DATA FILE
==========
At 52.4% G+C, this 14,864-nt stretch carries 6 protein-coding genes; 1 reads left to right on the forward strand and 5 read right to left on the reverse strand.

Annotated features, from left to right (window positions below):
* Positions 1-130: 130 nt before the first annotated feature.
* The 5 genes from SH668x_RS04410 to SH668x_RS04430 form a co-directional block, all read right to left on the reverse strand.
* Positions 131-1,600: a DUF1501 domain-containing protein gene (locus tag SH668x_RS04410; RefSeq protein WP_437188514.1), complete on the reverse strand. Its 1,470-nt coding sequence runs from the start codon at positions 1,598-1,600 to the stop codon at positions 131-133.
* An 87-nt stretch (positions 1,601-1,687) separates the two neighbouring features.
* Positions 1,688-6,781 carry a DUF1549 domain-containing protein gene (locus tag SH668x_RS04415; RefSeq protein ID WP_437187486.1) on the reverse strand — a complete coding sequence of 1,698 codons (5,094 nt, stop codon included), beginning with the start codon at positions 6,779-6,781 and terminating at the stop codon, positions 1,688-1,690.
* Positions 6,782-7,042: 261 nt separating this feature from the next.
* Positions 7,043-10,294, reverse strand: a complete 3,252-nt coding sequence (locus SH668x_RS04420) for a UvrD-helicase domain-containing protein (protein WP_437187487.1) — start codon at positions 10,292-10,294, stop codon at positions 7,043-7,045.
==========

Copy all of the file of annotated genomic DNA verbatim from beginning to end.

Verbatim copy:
At 52.4% G+C, this 14,864-nt stretch carries 6 protein-coding genes; 1 reads left to right on the forward strand and 5 read right to left on the reverse strand.

Annotated features, from left to right (window positions below):
* Positions 1-130: 130 nt before the first annotated feature.
* The 5 genes from SH668x_RS04410 to SH668x_RS04430 form a co-directional block, all read right to left on the reverse strand.
* Positions 131-1,600: a DUF1501 domain-containing protein gene (locus tag SH668x_RS04410; RefSeq protein WP_437188514.1), complete on the reverse strand. Its 1,470-nt coding sequence runs from the start codon at positions 1,598-1,600 to the stop codon at positions 131-133.
* An 87-nt stretch (positions 1,601-1,687) separates the two neighbouring features.
* Positions 1,688-6,781 carry a DUF1549 domain-containing protein gene (locus tag SH668x_RS04415; RefSeq protein ID WP_437187486.1) on the reverse strand — a complete coding sequence of 1,698 codons (5,094 nt, stop codon included), beginning with the start codon at positions 6,779-6,781 and terminating at the stop codon, positions 1,688-1,690.
* Positions 6,782-7,042: 261 nt separating this feature from the next.
* Positions 7,043-10,294, reverse strand: a complete 3,252-nt coding sequence (locus SH668x_RS04420) for a UvrD-helicase domain-containing protein (protein WP_437187487.1) — start codon at positions 10,292-10,294, stop codon at positions 7,043-7,045.